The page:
While the second cycle of the Mindanao peace process was carried out in fits and starts, Misuari was on a downward spiral. He had been elected unopposed as governor of the ARMM and had been appointed head of the Southern Philippines Council for Peace and Development, supposedly the transition authority toward a more powerful regional government. He thus became the most powerful person in Mindanao, next to the president, but he bungled the opportunity. The common observation is that he had no taste for governing.
Acts of rebellion
Several of his own colleagues in the MNLF, accusing him of incompetence as governor, ousted him as chairman in April 2000. On the eve of elections for his successor as ARMM governor in November 2001, a vengeful Misuari led a rebellion on Jolo Island and Zamboanga City. When the rebellion was crushed, he fled to Malaysia but the government there extradited him to the Philippines where he was detained for some time, but was eventually released.
On 09 September 2013, a faction of the MNLF that recognizes Misuari as chairman besieged Zamboanga City. This was on the eve of the signing of the Comprehensive Agreement on Bangsamoro (CAB) between the government of Benigno Aquino III and the MILF. Apparently the attack was an effort to disrupt the peace process. Heavy fighting during the first 12 days of the three-week crisis resulted in the death of more than 200 persons, a good number of them civilians. Most of the slain, however, were MNLF fighters.
In the aftermath, Nur Misuari went into hiding and would not emerge until recently when a newly minted President Duterte invited him to participate in new peace talks, this time involving both the MNLF and the MILF.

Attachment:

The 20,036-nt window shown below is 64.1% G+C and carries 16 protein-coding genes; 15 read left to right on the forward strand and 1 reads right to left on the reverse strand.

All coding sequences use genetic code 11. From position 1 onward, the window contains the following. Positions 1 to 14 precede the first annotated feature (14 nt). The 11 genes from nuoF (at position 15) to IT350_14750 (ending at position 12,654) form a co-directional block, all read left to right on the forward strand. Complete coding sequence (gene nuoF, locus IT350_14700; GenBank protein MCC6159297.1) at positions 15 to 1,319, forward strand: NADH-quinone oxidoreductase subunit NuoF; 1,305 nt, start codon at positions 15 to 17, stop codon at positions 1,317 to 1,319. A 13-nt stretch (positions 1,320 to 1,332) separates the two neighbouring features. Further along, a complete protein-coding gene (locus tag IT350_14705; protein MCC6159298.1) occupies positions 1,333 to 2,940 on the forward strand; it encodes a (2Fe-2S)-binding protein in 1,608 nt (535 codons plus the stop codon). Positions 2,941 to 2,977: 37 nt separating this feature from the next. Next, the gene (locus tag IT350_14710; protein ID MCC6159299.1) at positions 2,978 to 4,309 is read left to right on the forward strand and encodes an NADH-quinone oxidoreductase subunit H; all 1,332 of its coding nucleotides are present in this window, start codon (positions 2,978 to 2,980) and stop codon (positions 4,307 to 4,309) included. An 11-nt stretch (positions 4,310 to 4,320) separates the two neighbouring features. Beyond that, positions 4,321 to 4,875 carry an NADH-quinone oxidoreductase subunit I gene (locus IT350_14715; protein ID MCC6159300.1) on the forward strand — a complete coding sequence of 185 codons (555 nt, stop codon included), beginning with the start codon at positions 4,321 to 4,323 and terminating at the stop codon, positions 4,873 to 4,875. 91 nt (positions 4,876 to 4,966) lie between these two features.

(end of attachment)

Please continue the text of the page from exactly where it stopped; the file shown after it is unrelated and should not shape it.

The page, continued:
In simple but impressive rites, Duterte welcomed him, expressing optimism that he would contribute to the quest for peace in Mindanao. The question in the minds of many Mindanaoans is whether Misuari can still be a force for peace. I think he still can. He has a sizable mass base in the poor villages of Sulu and a comprehensive peace in Mindanao might be extremely difficult if this mass base were not on board. But the days are over when his charisma held absolute sway over the Bangsamoro. He must now adjust to the MILF’s stronger field presence and to the views of other MNLF factions. One faction is led by no less than Abul Khayr Alonto, his original MNLF vice-chairman, who now sits on the Duterte cabinet as head of the Mindanao Development Authority (Minda), and whose portfolio includes the BIMP-EAGA.
Mortality and redemption
Last February, Misuari installed his eldest son, 39-year-old Haji Uto Karim, a Shariah scholar who is reputedly more radical than his father, as his vice chairman. A diabetic, Misuari must be feeling less than subtle intimations of his mortality.
He may yet redeem himself, thanks to Duterte. He can be a constructive voice in this new effort to roll the good provisions of all previous agreements between the Philippine government and the Moro rebels into a single enabling law that will replace Republic Act 9054, the law that still supports the Final Peace Agreement concluded with Indonesian mediation.
But he has to tone down his divisive rhetoric and buckle down to the serious business of negotiating and partnering with others who also hold robust ideas on what constitutes progress, equality and justice.
It’s not only Misuari who must change. All the Moro negotiators, all of them, whether MILF or MNLF, have to transcend the ethnicity-based grievances and prejudices that now divide the mainland Moros — the Maguindanaons, the Maranaws and the Iranuns — from the island Moros — the Tausogs, the Samas and the Yakans.
If they cannot unite for the sake of the common good, not even a Mindanaoan president like Duterte can help them.
Jamil Maidan Flores is a Jakarta-based literary writer whose interests include philosophy and foreign policy.